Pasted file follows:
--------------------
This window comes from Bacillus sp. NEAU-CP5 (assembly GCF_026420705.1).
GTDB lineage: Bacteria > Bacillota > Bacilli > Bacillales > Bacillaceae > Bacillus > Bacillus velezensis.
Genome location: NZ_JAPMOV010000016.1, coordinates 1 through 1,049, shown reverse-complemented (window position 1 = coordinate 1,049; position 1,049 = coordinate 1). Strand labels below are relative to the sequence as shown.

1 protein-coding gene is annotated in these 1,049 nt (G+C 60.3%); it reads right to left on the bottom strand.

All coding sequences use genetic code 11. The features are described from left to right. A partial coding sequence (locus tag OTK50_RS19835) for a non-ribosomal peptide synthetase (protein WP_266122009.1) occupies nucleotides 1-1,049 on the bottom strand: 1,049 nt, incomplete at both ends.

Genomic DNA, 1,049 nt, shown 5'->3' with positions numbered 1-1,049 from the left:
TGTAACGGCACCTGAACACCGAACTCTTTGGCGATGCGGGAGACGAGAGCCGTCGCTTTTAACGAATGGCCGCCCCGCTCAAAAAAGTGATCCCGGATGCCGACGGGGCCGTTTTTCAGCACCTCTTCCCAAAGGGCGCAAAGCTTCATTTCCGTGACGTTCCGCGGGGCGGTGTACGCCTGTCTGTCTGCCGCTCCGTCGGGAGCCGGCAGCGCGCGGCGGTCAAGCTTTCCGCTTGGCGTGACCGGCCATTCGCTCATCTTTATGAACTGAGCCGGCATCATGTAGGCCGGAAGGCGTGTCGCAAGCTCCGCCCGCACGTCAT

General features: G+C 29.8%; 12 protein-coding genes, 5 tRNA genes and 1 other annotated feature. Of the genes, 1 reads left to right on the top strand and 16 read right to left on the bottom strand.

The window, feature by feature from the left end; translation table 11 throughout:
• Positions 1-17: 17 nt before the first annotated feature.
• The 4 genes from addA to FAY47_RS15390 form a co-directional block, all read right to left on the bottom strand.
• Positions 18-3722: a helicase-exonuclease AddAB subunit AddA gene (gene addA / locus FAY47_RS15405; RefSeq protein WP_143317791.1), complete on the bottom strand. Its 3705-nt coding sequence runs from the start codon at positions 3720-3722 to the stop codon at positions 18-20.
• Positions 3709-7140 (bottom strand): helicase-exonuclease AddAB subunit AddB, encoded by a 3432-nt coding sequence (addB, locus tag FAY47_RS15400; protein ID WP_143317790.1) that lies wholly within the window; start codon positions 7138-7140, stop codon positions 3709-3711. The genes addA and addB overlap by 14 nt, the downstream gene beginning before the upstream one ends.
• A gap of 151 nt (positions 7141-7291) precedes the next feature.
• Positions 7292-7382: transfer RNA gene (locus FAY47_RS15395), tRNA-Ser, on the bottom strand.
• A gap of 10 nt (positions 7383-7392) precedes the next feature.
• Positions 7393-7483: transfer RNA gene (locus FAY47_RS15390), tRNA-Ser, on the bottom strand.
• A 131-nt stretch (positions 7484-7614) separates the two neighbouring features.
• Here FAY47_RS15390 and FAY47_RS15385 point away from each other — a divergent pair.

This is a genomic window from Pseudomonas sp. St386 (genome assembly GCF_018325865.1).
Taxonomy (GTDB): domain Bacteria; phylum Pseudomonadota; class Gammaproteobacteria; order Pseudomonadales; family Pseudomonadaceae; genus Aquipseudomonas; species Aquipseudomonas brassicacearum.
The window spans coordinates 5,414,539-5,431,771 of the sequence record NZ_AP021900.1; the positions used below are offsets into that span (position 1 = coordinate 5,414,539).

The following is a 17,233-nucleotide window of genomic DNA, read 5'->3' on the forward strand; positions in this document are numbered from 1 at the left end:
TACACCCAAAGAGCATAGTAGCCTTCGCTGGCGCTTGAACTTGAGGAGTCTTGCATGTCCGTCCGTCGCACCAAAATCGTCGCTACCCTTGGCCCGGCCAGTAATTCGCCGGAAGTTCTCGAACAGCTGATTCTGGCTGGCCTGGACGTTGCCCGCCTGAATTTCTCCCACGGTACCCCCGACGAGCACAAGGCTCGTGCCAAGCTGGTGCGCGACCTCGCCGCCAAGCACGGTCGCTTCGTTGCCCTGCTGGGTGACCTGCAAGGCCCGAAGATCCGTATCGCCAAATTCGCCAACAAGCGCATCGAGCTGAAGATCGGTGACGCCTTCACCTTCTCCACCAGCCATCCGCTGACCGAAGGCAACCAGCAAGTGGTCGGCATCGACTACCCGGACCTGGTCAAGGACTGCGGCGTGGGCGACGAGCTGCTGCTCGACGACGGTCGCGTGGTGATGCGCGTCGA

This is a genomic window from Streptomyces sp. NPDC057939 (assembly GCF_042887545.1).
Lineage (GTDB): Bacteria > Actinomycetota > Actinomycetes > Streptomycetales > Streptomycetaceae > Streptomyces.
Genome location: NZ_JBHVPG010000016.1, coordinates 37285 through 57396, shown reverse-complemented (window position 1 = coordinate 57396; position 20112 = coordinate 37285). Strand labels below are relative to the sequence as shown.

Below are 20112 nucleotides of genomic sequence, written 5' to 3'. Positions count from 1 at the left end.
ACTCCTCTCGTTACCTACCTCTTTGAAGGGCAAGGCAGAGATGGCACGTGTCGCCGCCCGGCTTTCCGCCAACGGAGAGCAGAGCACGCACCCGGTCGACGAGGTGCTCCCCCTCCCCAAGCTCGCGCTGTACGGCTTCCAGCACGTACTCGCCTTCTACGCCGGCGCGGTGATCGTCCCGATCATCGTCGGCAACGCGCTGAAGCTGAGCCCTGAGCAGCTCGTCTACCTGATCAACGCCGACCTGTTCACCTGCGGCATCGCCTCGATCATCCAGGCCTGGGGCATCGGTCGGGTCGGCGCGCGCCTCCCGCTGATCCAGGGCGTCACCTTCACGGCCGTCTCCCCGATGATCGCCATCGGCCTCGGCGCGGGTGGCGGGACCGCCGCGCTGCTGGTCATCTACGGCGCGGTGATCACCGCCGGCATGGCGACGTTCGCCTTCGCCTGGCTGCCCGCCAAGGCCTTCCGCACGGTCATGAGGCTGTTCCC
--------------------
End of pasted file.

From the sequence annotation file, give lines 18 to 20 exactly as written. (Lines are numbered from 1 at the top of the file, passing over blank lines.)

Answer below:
• A 131-nt stretch (positions 7484-7614) separates the two neighbouring features.
• Here FAY47_RS15390 and FAY47_RS15385 point away from each other — a divergent pair.

This is a genomic window from Pseudomonas sp. St386 (genome assembly GCF_018325865.1).